Tucked into a bedroom-sized space in the basement that houses music venue and youth culture emporium The Wall, Metal Gate exists to part wearers of black leather jackets from their money.
The record store is crammed with replica medieval daggers, gothic-lettered concert posters, a listening station and around 30,000 imported and locally produced compact discs by fringe to downright obscure European, Japanese and US hard rock bands.
"We release the CDs, we promote the local artists and we organize the concerts," said owner Space Chen (陳征), president of Metal Gate, Rock Empire promotions and Screaming Shout Records. "We're the most professional metal store in Taiwan."
Occupying the slightly larger space next door, not to mention the opposite end of the rock 'n' roll spectrum, White Wabbit Orange (小白兔橘子) carries an equally comprehensive collection of post rock, post punk, new folk and indie pop.
If Metal Gate is ground zero for guitar fiends who hammer note-perfect chord progressions on their Fender Stratocasters, White Wabbit is the place where, if customers hang around long enough, they are likely to meet all of the disaffected synth-players in Taipei who remember what they were doing when Kurt Cobain died and view the term "shoe-gazer" as a compliment.
But White Wabbit (www.wwr.com.tw) and Metal Gate (www.rockempire.com.tw) share much in common, even if some of their customers wouldn't be caught dead in the rival store. Both opened five years ago, around the time when the Internet and mega chains were driving independent music stores in other parts of the world out of business. And both have thrived on foot traffic generated by concerts at The Wall and by pairing their retail operations with music labels that release CDs by Taiwanese and foreign bands.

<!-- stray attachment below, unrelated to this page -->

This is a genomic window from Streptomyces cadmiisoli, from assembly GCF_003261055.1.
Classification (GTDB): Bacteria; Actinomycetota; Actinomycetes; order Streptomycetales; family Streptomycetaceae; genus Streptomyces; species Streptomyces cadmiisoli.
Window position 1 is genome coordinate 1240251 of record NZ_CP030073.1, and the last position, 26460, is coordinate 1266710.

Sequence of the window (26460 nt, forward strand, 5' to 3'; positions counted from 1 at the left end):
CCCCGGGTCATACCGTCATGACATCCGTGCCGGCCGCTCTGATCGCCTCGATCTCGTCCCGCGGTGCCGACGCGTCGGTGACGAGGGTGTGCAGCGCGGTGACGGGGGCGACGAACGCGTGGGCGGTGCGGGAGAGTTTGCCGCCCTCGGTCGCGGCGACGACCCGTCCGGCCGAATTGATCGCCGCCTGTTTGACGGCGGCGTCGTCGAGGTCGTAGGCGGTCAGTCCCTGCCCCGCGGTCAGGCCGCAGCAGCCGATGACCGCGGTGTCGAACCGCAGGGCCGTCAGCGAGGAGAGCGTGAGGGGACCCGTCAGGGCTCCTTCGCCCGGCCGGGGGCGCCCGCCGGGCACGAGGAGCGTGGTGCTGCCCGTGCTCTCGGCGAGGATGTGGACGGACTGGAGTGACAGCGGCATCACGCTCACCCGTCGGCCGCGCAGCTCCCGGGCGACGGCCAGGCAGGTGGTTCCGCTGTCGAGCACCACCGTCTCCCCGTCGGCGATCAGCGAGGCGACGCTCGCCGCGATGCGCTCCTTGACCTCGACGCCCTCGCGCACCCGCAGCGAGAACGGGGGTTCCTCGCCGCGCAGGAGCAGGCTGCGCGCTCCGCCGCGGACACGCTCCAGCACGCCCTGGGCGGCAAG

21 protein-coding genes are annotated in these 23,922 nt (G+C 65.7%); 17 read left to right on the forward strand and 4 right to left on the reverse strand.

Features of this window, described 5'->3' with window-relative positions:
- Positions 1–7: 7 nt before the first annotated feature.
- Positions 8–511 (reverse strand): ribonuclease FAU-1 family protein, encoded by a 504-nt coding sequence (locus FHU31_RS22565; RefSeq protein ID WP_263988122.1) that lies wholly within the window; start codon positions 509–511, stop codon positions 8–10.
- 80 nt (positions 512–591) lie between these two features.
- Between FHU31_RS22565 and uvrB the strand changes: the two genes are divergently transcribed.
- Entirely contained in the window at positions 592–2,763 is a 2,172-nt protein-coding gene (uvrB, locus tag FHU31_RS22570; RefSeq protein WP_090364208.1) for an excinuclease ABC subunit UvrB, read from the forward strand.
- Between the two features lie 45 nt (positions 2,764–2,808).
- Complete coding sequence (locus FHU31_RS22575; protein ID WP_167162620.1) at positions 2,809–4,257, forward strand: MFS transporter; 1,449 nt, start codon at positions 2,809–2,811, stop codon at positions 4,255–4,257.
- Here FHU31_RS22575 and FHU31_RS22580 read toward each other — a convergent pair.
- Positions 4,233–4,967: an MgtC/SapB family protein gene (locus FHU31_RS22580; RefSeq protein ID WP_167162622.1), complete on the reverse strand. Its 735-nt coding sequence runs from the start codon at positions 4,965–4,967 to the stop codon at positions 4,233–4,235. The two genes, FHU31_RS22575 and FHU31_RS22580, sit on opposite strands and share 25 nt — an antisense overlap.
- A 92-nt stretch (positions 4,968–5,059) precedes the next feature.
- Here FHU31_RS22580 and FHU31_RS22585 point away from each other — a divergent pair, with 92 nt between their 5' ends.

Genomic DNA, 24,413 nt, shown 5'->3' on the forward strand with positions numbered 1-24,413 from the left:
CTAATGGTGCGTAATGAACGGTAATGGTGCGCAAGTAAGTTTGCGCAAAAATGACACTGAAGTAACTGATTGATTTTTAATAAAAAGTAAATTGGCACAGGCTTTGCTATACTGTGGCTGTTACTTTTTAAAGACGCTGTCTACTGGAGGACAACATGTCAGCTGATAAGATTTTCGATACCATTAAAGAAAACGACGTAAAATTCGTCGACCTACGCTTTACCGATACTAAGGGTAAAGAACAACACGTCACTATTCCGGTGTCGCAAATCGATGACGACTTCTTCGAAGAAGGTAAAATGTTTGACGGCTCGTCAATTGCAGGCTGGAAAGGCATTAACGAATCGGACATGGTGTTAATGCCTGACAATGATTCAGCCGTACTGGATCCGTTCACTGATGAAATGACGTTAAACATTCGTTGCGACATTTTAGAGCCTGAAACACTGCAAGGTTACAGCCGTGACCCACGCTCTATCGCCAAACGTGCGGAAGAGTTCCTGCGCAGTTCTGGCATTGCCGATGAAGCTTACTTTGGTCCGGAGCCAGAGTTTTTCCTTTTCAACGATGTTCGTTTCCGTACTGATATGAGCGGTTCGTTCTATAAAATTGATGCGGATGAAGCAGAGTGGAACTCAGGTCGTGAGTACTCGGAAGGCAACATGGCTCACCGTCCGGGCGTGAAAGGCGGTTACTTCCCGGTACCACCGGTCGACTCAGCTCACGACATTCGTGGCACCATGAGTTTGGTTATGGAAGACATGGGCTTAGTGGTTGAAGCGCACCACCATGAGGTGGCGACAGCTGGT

"People who listen to this kind of music buy CDs," said White Wabbit head Yeh Wan-ching (葉宛青), better known as KK, a comment that was echoed by staff at other music stores in Taipei. "They might download a song or listen to a sample on the Internet, but then they'll come to our store and buy the CD." (Samples are available on White Wabbit's Web site.)
Her store carries imports, which sell for NT$400 or more, and licensed albums which it sells under its White Wabbit label for NT$360. It also produces albums by local artists like Bad Daughter (壞女兒) and Peppermint (薄荷葉), and KK's band Nipples. KK estimates the store sold around 200 CDs a month when it opened. Last year she sold around 1,000. Not bad for a business that started life as a side project to her band, inside a converted men's restroom in the now-defunct music venue Zeitgeist.
Chen said sales at Metal Gate have grown by a similar rate, from 100 to 500 a month, though he believes the figure would be higher if people weren't downloading music from the Internet. "We're small potatoes compared with stores in Europe and Japan," he emphasized several times, with no hint of false modesty. Still, his Taipei location generates more sales than his stores in Hong Kong, Singapore or Beijing.
It's been a different story for larger stores that sell non-mainstream music. A decade ago, the old Tower Records on Zhongxiao East Road was the place to go for young music buyers who suspected that Faye Wang (王菲) and Phil Collins were not the last word when it came to rock music. Tower carried such artists, but mixed with those titles was a decent selection of indie, techno and hip-hop albums by lesser-known international artists. Staff knew what they were talking about, and customers bought what they recommended.